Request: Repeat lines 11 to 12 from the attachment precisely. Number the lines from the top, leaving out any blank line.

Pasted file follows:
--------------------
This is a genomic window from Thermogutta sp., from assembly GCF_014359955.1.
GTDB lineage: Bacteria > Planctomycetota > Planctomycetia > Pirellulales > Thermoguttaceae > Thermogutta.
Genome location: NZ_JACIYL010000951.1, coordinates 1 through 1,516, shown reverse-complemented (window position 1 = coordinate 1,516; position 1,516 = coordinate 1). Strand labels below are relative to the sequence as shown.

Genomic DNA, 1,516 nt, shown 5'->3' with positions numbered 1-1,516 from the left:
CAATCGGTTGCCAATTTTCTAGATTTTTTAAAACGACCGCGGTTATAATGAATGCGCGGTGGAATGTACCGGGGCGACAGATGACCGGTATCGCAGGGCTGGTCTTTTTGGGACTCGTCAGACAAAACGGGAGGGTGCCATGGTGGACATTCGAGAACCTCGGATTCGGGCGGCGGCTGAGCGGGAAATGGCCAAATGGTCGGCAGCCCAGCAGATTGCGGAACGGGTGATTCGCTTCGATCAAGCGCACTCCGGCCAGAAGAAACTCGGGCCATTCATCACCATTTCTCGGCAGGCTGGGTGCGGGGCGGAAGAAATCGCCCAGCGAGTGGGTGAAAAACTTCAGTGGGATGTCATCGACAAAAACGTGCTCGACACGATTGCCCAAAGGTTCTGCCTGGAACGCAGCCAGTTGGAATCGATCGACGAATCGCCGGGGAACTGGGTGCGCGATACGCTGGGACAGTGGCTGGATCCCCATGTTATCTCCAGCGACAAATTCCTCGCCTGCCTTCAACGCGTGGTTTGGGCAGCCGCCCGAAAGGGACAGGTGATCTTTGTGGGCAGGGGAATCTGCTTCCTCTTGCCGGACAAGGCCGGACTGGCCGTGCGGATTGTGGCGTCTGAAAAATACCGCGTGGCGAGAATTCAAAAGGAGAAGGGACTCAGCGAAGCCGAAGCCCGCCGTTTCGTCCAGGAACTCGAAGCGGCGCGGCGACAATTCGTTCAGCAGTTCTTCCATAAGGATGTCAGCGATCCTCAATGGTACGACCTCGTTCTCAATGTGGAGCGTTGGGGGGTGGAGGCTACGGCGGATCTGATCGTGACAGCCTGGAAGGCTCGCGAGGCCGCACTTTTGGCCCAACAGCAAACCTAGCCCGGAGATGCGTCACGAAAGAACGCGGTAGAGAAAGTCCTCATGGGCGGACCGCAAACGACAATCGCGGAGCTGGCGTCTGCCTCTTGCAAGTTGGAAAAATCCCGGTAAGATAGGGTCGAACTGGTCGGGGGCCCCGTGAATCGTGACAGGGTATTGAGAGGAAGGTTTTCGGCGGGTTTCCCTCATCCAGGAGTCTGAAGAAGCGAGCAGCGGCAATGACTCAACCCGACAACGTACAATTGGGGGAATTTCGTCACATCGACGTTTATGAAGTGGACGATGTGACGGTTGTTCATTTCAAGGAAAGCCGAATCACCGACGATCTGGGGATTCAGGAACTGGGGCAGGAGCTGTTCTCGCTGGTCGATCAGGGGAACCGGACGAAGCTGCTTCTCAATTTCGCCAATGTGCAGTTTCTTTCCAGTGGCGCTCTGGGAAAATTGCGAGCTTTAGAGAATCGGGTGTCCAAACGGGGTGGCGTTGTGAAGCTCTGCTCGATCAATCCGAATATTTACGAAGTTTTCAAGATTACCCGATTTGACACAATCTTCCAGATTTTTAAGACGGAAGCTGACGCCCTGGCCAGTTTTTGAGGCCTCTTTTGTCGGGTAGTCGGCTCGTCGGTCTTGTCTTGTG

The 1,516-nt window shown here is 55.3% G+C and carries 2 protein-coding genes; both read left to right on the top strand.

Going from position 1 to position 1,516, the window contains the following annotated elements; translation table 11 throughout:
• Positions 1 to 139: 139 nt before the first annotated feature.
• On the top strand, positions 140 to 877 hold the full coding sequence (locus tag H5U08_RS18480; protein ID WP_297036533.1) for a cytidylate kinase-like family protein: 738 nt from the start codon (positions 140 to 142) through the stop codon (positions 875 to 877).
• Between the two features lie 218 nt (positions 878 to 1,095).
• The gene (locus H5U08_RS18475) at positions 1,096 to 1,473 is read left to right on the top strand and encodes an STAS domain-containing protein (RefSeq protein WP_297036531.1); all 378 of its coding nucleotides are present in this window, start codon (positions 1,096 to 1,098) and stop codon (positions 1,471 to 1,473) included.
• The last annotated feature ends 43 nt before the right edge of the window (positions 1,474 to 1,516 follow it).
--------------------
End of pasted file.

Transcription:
• The gene (locus H5U08_RS18475) at positions 1,096 to 1,473 is read left to right on the top strand and encodes an STAS domain-containing protein (RefSeq protein WP_297036531.1); all 378 of its coding nucleotides are present in this window, start codon (positions 1,096 to 1,098) and stop codon (positions 1,471 to 1,473) included.
• The last annotated feature ends 43 nt before the right edge of the window (positions 1,474 to 1,516 follow it).